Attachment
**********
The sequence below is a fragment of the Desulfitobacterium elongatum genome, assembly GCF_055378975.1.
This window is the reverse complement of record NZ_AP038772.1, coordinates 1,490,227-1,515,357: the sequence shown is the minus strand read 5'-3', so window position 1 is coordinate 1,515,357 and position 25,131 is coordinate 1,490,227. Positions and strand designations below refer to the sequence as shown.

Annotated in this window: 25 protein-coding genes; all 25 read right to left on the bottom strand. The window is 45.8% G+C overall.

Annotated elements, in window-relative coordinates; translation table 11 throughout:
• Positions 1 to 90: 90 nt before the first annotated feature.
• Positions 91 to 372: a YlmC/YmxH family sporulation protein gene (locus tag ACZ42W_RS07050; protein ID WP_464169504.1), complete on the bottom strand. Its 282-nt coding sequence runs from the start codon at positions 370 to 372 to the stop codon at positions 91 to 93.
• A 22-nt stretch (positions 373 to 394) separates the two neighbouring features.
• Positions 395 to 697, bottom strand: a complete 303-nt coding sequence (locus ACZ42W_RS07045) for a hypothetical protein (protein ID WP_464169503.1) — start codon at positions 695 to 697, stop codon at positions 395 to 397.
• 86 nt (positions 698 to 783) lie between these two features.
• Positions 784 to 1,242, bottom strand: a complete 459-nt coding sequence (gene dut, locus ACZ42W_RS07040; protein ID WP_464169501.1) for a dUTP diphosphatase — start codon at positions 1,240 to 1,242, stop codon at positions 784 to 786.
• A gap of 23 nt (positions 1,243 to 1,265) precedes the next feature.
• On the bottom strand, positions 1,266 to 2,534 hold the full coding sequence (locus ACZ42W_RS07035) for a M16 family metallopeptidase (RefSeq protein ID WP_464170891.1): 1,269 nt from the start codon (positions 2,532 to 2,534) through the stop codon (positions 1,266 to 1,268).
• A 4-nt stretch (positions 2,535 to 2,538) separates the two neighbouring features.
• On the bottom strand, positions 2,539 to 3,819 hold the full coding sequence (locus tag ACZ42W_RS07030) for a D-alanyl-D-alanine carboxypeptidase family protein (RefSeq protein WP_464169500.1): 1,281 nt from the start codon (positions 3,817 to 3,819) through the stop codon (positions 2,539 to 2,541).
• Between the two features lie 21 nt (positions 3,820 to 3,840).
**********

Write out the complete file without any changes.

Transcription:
The sequence below is a fragment of the Desulfitobacterium elongatum genome, assembly GCF_055378975.1.
This window is the reverse complement of record NZ_AP038772.1, coordinates 1,490,227-1,515,357: the sequence shown is the minus strand read 5'-3', so window position 1 is coordinate 1,515,357 and position 25,131 is coordinate 1,490,227. Positions and strand designations below refer to the sequence as shown.

Annotated in this window: 25 protein-coding genes; all 25 read right to left on the bottom strand. The window is 45.8% G+C overall.

Annotated elements, in window-relative coordinates; translation table 11 throughout:
• Positions 1 to 90: 90 nt before the first annotated feature.
• Positions 91 to 372: a YlmC/YmxH family sporulation protein gene (locus tag ACZ42W_RS07050; protein ID WP_464169504.1), complete on the bottom strand. Its 282-nt coding sequence runs from the start codon at positions 370 to 372 to the stop codon at positions 91 to 93.
• A 22-nt stretch (positions 373 to 394) separates the two neighbouring features.
• Positions 395 to 697, bottom strand: a complete 303-nt coding sequence (locus ACZ42W_RS07045) for a hypothetical protein (protein ID WP_464169503.1) — start codon at positions 695 to 697, stop codon at positions 395 to 397.
• 86 nt (positions 698 to 783) lie between these two features.
• Positions 784 to 1,242, bottom strand: a complete 459-nt coding sequence (gene dut, locus ACZ42W_RS07040; protein ID WP_464169501.1) for a dUTP diphosphatase — start codon at positions 1,240 to 1,242, stop codon at positions 784 to 786.
• A gap of 23 nt (positions 1,243 to 1,265) precedes the next feature.
• On the bottom strand, positions 1,266 to 2,534 hold the full coding sequence (locus ACZ42W_RS07035) for a M16 family metallopeptidase (RefSeq protein ID WP_464170891.1): 1,269 nt from the start codon (positions 2,532 to 2,534) through the stop codon (positions 1,266 to 1,268).
• A 4-nt stretch (positions 2,535 to 2,538) separates the two neighbouring features.
• On the bottom strand, positions 2,539 to 3,819 hold the full coding sequence (locus tag ACZ42W_RS07030) for a D-alanyl-D-alanine carboxypeptidase family protein (RefSeq protein WP_464169500.1): 1,281 nt from the start codon (positions 3,817 to 3,819) through the stop codon (positions 2,539 to 2,541).
• Between the two features lie 21 nt (positions 3,820 to 3,840).